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Council amends rule that blocked Duluth East inscription

The new Duluth East High School building may be adorned with an inscription after all, thanks to the actions of the Duluth City Council. Councilors revised a city sign ordinance tonight, opening the door for the Duluth School District to stick to...

The new Duluth East High School building may be adorned with an inscription after all, thanks to the actions of the Duluth City Council.

Councilors revised a city sign ordinance tonight, opening the door for the Duluth School District to stick to its original plans that include an inscription in concrete wall panels reading, "The foundation of every state is the education of its youth."

Earlier, the Board of Zoning Appeals had ruled the engraved message violated the city's sign ordinance.

The school district asked the City Council to overturn that decision.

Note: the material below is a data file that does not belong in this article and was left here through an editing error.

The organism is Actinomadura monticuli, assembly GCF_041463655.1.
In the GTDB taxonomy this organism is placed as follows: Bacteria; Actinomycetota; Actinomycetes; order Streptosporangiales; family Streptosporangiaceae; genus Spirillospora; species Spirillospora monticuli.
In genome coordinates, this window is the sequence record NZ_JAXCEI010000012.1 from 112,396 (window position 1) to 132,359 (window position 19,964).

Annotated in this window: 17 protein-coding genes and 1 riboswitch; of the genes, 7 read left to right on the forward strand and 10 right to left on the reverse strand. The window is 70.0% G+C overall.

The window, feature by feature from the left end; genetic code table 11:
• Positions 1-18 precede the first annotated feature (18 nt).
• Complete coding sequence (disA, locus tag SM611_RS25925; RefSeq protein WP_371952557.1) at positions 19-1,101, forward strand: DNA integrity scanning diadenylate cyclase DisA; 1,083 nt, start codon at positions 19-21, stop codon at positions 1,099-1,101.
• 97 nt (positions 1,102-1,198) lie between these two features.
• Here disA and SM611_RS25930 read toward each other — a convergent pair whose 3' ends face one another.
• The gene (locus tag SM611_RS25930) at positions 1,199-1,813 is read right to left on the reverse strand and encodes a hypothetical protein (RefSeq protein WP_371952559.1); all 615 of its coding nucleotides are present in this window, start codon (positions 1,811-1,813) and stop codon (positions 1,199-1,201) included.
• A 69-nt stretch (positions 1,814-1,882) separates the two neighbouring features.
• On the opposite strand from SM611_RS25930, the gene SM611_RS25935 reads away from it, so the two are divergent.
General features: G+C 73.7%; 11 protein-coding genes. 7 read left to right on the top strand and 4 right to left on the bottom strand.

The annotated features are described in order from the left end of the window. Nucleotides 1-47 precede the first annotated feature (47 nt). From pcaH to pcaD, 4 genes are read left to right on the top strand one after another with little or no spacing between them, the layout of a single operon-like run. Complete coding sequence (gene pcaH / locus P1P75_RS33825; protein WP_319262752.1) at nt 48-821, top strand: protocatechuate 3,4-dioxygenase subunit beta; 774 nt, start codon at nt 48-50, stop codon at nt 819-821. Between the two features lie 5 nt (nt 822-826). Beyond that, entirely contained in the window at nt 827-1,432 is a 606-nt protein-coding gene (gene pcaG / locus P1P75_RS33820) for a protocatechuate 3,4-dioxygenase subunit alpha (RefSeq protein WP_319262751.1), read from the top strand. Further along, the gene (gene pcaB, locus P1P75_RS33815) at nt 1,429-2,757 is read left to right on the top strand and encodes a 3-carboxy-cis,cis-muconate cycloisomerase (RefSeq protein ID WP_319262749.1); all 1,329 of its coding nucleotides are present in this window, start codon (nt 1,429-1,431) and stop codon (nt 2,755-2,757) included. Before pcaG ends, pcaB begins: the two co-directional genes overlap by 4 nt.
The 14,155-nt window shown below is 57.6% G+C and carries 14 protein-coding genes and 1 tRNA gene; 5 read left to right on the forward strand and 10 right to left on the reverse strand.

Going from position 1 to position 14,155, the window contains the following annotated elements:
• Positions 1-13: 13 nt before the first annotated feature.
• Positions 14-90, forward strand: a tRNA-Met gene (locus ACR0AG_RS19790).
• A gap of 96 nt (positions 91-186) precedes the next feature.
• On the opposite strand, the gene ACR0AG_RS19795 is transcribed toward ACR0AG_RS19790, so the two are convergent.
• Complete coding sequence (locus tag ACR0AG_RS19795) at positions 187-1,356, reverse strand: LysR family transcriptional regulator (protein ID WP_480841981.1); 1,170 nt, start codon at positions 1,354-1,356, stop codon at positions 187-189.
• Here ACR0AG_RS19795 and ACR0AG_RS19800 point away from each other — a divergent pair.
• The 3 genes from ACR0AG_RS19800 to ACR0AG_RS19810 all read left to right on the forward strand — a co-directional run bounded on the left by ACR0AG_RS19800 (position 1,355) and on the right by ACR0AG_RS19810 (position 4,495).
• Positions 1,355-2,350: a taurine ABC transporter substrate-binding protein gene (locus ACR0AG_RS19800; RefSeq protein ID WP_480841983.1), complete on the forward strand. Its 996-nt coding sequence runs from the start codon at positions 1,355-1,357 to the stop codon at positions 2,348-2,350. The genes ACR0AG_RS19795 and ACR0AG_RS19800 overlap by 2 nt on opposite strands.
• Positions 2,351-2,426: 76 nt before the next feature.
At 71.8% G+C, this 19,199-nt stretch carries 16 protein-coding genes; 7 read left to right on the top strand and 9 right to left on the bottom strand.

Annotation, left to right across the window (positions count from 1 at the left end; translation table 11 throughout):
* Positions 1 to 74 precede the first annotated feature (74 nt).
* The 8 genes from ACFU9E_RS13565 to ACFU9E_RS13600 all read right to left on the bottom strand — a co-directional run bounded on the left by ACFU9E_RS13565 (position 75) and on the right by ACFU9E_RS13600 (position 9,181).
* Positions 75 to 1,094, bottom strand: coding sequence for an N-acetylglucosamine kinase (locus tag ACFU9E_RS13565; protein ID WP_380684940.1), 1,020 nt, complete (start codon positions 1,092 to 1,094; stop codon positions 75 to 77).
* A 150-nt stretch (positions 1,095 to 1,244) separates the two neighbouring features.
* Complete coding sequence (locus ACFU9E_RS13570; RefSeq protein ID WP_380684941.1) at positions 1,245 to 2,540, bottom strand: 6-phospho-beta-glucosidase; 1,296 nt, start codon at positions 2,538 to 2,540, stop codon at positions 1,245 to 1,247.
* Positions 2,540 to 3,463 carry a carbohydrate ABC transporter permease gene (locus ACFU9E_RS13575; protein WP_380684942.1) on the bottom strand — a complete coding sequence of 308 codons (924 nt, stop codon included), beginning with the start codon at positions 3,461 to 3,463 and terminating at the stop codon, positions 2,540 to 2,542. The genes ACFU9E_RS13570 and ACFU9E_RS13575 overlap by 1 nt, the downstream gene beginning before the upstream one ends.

"We don't believe the ordinance was intended to prohibit this kind of inspirational inscription," said Kerry Leider, the school district's facilities director. He pointed out that the engraved message would not be highlighted or illuminated.

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Rather than overturn the decision of the Board of Zoning of Appeals, the council changed the ordinance itself, voting 9-0 to do so.

In its revised form, the sign ordinance provides for an exemption that would allow for inscriptions on any publicly owned building when such inscription is incorporated into the architectural design as a permanent feature and as long as they have been approved by a public body. Although the City Council approved amending the ordinance, the change won't take effect until 30 days after a legal notice is published.

Until that time has passed, the school district will need to put installation of the engraved concrete panels on hold. Leider said this course of action was acceptable to the school district, although it would have preferred to have the Board of Zoning of Appeals' ruling overturned.

Related Topics: CONGDON PARKEDUCATION
Peter Passi covers city government for the Duluth News Tribune. He joined the paper in April 2000, initially as a business reporter but has worked a number of beats through the years.
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